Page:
They’ve got me up Ben Nevis (still my favourite hike even though it was constant rain and wind and no visibility, but think that was mainly down it being a wonderfully slightly-illicit weekend with a certain person). They finished the hat trick by summitting Scafell Pike and Snowdon (not in the same day, I hasten to add. I wasn’t fucking superfeet.). They’ve trekked the Inca Trail in Peru and a 60km hike in South Africa. They took me to the Peak District where I walked with cows and ate Bakewell Pudding. They trekked miles in Lincolnshire on head-clearing walks and walks that decided my future and shattered someone else’s.

They were a metaphorical first step to a new life, even if I didn’t realise it at the time. And so now, I’m much more attached to them than if they were just a stinky pair of old walking boots. I’ll get new ones at some point, I know I will, and these will get thrown out. But I’ll always remember these, just like I’ll always remember my first pair of proper running trainers, my first day at school or a new job or a first boyfriend, and that first person post-separation on that illicit weekend. Gone, but never forgotten, held as a cherished memory.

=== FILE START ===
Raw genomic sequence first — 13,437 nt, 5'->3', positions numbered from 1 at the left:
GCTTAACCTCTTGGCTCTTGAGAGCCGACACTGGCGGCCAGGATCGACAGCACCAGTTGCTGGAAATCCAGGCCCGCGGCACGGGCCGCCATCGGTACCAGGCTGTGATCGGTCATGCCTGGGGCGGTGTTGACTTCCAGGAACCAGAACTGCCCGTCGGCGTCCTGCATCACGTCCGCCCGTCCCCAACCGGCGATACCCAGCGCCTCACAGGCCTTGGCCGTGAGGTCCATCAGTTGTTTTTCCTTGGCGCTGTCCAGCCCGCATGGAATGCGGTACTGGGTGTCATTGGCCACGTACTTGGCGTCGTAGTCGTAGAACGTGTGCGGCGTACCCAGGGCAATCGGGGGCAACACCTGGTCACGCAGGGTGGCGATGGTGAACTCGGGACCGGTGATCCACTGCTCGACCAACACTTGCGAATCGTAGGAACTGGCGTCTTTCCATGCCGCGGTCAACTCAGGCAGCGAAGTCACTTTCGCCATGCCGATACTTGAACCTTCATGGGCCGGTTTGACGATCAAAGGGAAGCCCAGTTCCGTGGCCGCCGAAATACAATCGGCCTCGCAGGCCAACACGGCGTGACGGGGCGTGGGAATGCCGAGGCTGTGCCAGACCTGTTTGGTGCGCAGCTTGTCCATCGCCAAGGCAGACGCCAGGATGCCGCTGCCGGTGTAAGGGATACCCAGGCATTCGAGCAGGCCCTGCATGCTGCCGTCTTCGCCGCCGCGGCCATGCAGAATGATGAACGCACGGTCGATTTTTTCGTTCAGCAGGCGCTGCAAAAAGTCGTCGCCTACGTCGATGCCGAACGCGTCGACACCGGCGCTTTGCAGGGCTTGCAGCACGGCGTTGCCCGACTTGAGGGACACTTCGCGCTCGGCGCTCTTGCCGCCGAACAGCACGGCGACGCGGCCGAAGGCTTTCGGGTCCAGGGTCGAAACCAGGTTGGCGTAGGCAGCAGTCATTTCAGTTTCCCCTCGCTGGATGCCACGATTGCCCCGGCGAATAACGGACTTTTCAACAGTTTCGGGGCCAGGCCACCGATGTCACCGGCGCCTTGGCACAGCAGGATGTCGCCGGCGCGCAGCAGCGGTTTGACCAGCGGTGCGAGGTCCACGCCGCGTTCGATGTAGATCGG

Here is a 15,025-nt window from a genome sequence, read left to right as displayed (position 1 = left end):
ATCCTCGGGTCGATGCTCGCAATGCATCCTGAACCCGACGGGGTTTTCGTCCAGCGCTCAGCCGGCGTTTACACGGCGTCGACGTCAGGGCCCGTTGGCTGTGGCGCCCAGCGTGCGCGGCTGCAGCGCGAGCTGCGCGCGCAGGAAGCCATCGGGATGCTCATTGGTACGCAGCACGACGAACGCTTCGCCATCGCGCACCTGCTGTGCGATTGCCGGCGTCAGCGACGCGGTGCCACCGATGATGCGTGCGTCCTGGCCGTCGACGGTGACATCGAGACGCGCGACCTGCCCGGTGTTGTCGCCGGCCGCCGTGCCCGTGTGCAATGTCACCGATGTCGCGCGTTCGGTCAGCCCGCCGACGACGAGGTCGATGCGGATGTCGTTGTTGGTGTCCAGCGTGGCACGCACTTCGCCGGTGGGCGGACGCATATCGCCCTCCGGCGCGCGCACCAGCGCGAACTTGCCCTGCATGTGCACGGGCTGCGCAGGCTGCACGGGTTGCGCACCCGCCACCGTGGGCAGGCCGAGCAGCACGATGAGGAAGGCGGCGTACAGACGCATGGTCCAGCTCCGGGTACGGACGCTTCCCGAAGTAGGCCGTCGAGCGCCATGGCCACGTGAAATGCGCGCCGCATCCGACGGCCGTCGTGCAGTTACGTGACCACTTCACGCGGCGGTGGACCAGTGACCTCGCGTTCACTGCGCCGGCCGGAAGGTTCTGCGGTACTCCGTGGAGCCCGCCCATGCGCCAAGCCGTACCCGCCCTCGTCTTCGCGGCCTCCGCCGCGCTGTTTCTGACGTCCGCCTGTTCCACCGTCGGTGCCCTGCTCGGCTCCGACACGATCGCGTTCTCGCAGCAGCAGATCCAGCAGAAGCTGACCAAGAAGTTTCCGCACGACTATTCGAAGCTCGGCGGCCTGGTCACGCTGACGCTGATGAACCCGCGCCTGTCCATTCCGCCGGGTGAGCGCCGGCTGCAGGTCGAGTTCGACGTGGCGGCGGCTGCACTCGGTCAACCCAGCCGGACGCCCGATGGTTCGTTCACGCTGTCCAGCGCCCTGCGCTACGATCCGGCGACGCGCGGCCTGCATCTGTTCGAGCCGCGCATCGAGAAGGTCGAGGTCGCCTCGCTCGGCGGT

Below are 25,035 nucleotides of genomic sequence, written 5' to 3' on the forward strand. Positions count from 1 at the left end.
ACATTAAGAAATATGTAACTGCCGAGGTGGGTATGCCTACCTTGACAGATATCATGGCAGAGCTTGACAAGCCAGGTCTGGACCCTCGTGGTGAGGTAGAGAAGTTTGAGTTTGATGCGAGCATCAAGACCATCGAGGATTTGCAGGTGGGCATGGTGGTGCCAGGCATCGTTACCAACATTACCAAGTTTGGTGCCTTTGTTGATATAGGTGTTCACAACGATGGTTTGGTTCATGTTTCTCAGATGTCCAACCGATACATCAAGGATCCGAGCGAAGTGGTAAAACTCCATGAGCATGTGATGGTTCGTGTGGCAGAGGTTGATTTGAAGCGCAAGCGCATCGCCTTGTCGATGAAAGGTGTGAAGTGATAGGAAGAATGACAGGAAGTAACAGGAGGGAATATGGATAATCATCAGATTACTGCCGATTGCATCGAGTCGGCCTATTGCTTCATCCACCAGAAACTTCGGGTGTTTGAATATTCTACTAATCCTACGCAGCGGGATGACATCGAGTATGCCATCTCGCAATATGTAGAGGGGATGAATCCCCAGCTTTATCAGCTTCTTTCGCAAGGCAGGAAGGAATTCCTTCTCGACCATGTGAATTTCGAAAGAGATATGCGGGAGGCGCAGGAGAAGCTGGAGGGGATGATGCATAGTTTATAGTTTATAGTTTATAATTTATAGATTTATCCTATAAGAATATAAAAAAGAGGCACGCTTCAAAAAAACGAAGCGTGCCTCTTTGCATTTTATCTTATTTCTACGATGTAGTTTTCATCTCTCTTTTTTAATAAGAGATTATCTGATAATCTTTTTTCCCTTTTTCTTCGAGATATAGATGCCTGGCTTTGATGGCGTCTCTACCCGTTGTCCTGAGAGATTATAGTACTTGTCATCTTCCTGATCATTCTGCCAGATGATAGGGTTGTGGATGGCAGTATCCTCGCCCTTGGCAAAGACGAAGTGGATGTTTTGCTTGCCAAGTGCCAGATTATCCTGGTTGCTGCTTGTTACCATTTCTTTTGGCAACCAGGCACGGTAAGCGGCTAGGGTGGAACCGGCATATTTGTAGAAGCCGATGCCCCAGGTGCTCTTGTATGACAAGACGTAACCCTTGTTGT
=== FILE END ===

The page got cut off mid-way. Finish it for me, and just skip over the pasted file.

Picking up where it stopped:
SONY DSC

 

 

 

Day #78 18.03.16

Gold Cup Day. This probably means something to a lot of people. Before I moved to Cheltenham I had no idea about the Cheltenham Festival (some big horse racing event). Now, I don’t know much more about it apart from it happens in March, it’s the biggest festival of the year and it brings some £100 million into the Gloucestershire economy. As well as lots of drunk people, lairy behaviour, and makes taxi firms lie.